Unix/Linux Go Back    

CentOS 7.0 - man page for clearok (centos section 3X)

Linux & Unix Commands - Search Man Pages
Man Page or Keyword Search:   man
Select Man Page Set:       apropos Keyword Search (sections above)

curs_outopts(3X)								 curs_outopts(3X)

       clearok, idlok, idcok, immedok, leaveok, setscrreg, wsetscrreg, scrollok, nl, nonl -
       curses output options

       #include <curses.h>

       int clearok(WINDOW *win, bool bf);
       int idlok(WINDOW *win, bool bf);
       void idcok(WINDOW *win, bool bf);
       void immedok(WINDOW *win, bool bf);
       int leaveok(WINDOW *win, bool bf);
       int setscrreg(int top, int bot);
       int wsetscrreg(WINDOW *win, int top, int bot);
       int scrollok(WINDOW *win, bool bf);
       int nl(void);
       int nonl(void);

       These routines set options that change the style of output within curses.  All options are
       initially  FALSE,  unless otherwise stated.  It is not necessary to turn these options off
       before calling endwin.

       If clearok is called with TRUE as argument, the next call to  wrefresh  with  this  window
       will  clear the screen completely and redraw the entire screen from scratch.  This is use-
       ful when the contents of the screen are uncertain, or in some cases for	a  more  pleasing
       visual  effect.	 If  the  win argument to clearok is the global variable curscr, the next
       call to wrefresh with any window causes the  screen  to	be  cleared  and  repainted  from

       If  idlok  is called with TRUE as second argument, curses considers using the hardware in-
       sert/delete line feature of terminals so equipped.  Calling idlok with FALSE as second ar-
       gument disables use of line insertion and deletion.  This option should be enabled only if
       the application needs insert/delete line, for example, for a screen editor.   It  is  dis-
       abled by default because insert/delete line tends to be visually annoying when used in ap-
       plications where it is not really needed.  If insert/delete line cannot	be  used,  curses
       redraws the changed portions of all lines.

       If  idcok  is  called  with FALSE as second argument, curses no longer considers using the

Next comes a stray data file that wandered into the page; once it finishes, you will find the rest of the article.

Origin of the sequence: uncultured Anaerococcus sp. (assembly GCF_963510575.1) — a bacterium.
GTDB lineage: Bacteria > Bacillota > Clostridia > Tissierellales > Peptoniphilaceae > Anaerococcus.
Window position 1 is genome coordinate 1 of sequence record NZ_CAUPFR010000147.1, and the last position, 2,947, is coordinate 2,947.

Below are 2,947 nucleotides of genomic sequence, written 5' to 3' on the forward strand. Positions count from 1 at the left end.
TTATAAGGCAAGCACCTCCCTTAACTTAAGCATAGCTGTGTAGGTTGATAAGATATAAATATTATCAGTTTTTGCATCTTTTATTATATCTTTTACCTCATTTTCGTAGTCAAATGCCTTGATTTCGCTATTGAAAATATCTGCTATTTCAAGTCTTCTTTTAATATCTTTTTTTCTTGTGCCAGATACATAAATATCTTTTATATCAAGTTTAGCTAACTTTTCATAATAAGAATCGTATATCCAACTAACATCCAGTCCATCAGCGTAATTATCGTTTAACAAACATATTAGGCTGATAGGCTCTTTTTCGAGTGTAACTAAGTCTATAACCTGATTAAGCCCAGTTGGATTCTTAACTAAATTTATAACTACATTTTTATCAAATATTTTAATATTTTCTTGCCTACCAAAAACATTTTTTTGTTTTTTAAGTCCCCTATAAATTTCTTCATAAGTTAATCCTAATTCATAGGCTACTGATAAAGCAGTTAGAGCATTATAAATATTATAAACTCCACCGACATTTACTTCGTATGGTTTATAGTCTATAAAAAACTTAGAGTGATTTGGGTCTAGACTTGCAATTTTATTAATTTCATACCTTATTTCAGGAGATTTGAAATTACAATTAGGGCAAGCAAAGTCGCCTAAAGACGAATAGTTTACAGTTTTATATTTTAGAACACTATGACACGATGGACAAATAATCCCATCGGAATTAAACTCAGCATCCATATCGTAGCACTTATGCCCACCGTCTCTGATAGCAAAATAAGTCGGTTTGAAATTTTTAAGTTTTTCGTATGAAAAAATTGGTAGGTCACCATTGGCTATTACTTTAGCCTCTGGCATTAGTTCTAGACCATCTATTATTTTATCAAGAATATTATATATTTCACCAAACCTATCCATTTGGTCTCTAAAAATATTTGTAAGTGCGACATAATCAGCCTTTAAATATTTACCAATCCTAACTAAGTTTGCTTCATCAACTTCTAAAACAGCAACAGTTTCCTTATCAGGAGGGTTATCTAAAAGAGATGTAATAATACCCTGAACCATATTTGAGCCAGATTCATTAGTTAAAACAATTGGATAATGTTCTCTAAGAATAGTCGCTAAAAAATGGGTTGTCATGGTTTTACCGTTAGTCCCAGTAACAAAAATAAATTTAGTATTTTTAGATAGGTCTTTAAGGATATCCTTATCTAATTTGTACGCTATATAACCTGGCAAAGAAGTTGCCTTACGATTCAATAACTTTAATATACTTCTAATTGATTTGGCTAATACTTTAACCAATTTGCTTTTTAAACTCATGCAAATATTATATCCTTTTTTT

hardware insert/delete character feature of terminals so equipped.  Use of  character  in-
       sert/delete  is enabled by default.  Calling idcok with TRUE as second argument re-enables
       use of character insertion and deletion.

       If immedok is called with TRUE as argument, any change in the window image,  such  as  the
       ones  caused  by  waddch,  wclrtobot, wscrl, etc., automatically cause a call to wrefresh.
       However, it may degrade performance considerably, due to repeated calls to  wrefresh.   It
       is disabled by default.

       Normally,  the  hardware  cursor  is  left  at the location of the window cursor being re-
       freshed.  The leaveok option allows the cursor to be left wherever the update  happens  to
       leave  it.   It	is useful for applications where the cursor is not used, since it reduces
       the need for cursor motions.

       The setscrreg and wsetscrreg routines allow the application programmer to set  a  software
       scrolling  region in a window.  The top and bot parameters are the line numbers of the top
       and bottom margin of the scrolling region.  (Line 0 is the top line of  the  window.)   If
       this option and scrollok are enabled, an attempt to move off the bottom margin line causes
       all lines in the scrolling region to scroll one line in the direction of the  first  line.
       Only  the  text of the window is scrolled.  (Note that this has nothing to do with the use